There are no guarantees in life, least of all in the movie business.

Megastars Ben Affleck and Martin Scorsese have reliably provided hits before. But both men's films bombed at the box office during their wide releases. Over the holiday weekend, Affleck's Live by Night brought in an estimated US$5.4 million ($7.4m) and Scorsese's Silence earned a projected US$1.9m.

Instead, audiences are flocking to watch an inspired-by-a-true story picture about three black female mathematicians working at Nasa during the height of the space race.

Hidden Figures topped the box office for the second weekend in a row. The movie is on track to earn more than US$25m at the box office from just the holiday weekend, after garnering nearly US$23m the weekend before.


The success of Hidden Figures comes as debates over racial diversity and gender pay equity dominate Hollywood. And its stars have pointed to the film as proof that movies helmed by black women are not inherent commercial risks.

"I have been told my entire career 'Black women can't open films domestically or internationally.' Well anything is possible," star Taraji P. Henson wrote on Instagram after the movie's opening weekend, when it took the No. 1 spot at the office office. "Most importantly this proves that PEOPLE LIKE GOOD MATERIAL. HAS NOTHING TO DO WITH GENDER OR RACE. Agreed?!"

Hidden Figures stands out in a landscape where few top-grossing films have female leads. In 2015, just 22 of the top 100 domestic-grossing films had female protagonists, according to a San Diego State University study. The numbers were even starker for black women: 13 per cent of all female characters in the top 2015 films were black.

In addition to having fewer films with female protagonists, when such movies do get made, they tend to have smaller budgets and smaller distribution, said Melissa Silverstein, founder and publisher of Women in Hollywood, a site specialising in women in movies.

Hidden Figures cost about $25m to make - a fraction of the roughly $40m budget of Scorsese's Silence, and the $65m that Affleck's Live by Night cost.

With Hidden Figures, what audiences are saying is "give us more, we will go", Silverstein said.

"It's a feel-good movie, an upbeat movie, a movie about STEM that stars three black women: This is like the anathema to what we think most Hollywood is, which is these big tent-pole movies."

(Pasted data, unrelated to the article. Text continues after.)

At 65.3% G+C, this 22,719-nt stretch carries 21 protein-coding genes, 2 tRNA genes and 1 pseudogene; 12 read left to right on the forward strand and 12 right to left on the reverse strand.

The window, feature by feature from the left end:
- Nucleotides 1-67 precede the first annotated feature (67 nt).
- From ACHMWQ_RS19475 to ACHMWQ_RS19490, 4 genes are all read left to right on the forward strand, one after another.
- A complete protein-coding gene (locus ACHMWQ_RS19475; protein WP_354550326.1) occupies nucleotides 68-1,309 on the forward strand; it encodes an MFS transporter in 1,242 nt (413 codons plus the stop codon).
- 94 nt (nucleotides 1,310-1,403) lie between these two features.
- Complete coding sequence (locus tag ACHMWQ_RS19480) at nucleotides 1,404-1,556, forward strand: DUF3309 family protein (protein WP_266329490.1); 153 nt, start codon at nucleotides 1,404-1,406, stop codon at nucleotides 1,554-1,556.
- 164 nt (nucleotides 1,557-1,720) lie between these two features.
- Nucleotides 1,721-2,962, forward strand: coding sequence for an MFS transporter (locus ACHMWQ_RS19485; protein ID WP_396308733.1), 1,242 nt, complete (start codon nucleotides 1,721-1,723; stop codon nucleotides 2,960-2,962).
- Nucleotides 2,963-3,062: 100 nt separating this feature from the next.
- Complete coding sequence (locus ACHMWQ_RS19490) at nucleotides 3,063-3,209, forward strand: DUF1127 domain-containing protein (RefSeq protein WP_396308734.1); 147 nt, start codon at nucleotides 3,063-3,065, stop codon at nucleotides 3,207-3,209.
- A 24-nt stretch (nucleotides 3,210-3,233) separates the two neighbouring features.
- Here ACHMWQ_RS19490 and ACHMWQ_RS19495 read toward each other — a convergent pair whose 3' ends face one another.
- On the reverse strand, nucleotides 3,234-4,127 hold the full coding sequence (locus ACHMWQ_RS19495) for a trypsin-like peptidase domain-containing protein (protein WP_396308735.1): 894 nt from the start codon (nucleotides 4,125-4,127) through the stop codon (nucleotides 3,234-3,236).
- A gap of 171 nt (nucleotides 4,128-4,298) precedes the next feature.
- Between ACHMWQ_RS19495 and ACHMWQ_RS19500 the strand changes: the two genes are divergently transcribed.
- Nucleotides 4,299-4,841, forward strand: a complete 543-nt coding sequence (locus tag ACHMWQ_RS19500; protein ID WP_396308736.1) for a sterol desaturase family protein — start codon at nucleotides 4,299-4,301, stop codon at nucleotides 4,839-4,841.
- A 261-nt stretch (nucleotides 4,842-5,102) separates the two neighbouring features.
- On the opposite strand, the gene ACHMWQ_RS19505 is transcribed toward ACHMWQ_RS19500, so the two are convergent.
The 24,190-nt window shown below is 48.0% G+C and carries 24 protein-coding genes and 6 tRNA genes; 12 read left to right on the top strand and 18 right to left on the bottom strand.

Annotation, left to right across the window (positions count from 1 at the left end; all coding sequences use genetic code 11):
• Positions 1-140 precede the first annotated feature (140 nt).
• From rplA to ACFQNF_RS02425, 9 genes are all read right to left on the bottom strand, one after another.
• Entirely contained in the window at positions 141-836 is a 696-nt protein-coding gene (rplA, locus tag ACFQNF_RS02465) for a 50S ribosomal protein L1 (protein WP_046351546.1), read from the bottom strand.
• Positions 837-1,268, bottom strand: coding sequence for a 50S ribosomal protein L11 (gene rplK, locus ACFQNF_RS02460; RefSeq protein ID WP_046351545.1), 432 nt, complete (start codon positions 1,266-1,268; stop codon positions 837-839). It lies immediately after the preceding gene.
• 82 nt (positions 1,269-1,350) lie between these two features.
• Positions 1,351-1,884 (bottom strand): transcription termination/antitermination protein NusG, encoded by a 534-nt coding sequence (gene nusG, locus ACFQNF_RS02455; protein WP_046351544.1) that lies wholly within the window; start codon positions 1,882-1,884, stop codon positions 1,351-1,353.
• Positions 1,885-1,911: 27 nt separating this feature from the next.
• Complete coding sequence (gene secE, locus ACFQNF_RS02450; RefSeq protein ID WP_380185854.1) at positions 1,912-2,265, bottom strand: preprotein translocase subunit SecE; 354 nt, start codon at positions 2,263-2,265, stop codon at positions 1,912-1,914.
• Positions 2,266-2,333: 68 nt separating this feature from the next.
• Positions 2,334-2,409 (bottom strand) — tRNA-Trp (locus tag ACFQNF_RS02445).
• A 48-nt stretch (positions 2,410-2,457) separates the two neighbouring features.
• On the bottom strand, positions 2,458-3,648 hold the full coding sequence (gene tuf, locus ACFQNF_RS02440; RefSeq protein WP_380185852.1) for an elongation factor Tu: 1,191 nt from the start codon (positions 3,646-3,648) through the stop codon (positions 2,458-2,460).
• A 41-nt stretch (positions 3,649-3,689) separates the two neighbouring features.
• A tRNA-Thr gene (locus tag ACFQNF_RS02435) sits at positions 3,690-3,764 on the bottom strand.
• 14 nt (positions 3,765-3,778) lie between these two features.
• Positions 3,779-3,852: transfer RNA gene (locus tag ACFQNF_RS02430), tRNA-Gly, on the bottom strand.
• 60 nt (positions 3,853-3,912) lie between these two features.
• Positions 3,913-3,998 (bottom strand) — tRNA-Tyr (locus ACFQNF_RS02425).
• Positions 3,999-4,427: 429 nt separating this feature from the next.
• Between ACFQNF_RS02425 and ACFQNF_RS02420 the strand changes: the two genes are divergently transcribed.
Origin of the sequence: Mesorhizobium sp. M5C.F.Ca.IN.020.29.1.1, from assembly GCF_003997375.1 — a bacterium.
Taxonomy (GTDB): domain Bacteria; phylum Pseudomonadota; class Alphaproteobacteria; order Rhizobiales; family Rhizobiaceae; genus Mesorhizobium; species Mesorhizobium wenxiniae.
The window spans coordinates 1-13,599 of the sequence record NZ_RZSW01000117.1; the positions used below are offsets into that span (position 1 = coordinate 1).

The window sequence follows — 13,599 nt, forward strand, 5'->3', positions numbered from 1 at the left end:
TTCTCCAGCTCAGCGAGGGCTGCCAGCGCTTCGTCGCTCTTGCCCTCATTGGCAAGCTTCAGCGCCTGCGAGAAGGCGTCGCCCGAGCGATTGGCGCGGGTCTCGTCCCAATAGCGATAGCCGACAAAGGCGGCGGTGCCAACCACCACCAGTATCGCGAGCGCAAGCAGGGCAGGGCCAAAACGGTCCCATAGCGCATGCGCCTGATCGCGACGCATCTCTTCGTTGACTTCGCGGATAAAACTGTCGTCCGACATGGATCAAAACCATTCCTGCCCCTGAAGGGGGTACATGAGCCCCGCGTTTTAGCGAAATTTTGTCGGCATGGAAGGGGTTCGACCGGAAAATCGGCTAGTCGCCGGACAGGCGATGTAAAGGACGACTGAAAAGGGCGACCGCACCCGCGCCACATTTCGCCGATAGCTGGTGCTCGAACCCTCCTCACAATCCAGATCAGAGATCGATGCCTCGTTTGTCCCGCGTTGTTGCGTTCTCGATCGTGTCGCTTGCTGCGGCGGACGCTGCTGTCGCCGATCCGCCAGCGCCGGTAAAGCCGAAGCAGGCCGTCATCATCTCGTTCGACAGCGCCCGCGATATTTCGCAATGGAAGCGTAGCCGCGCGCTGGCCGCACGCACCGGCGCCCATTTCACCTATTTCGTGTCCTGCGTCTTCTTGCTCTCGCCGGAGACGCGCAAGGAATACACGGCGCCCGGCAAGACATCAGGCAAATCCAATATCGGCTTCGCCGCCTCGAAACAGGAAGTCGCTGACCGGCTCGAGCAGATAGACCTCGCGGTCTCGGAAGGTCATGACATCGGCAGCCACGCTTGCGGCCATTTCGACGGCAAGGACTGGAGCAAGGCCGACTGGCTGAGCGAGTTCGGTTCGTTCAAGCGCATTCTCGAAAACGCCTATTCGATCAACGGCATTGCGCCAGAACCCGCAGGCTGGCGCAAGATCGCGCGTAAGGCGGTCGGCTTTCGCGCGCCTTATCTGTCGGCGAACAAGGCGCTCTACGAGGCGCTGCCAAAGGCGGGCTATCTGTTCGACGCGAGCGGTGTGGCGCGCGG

When such movies do well, it may cause decision-makers to rethink what it takes to appeal to a broad audience.

"This illuminates the need for diversity and inclusive storytelling all year long," Silverstein said. "There is a market for these [films], and if the movie's good, it will sell." Hidden Figures benefited from rave reviews and an awards season boost; Pharrell Williams (responsible for the movie's score) and actress Octavia Spencer were both nominated for Golden Globes.

A number of factors could have contributed to the poor performance of the Affleck and Scorsese projects. "Silence"clocks in around 2 hours and 39 minutes and was completely shut out by the Golden Globes. Affleck's "Live by Night"earned tepid reviews and, as a gangster movie, struggled to get noticed amid a movie season cluttered with fresher subject matter.

"The difference with Hidden Figures is it's a movie we had not seen before," Silverstein said. "We didn't even know these women existed, so what Hidden Figures has done is unleashed stories of people whose achievements have gone unnoticed in our culture."

Despite the lacklustre performance for Affleck and Scorsese they will likely continue to head up big-budget projects.

"We're in the Ben Affleck business and we look forward to future projects," Warner Bros. domestic distribution president Jeff Goldstein told the Hollywood Reporter. "Unfortunately, Live by Night didn't connect with audiences."

Of Silence, Paramount's Megan Colligan said "this is a movie we will continue to support and expand."

Hidden Figures opens on the January 26.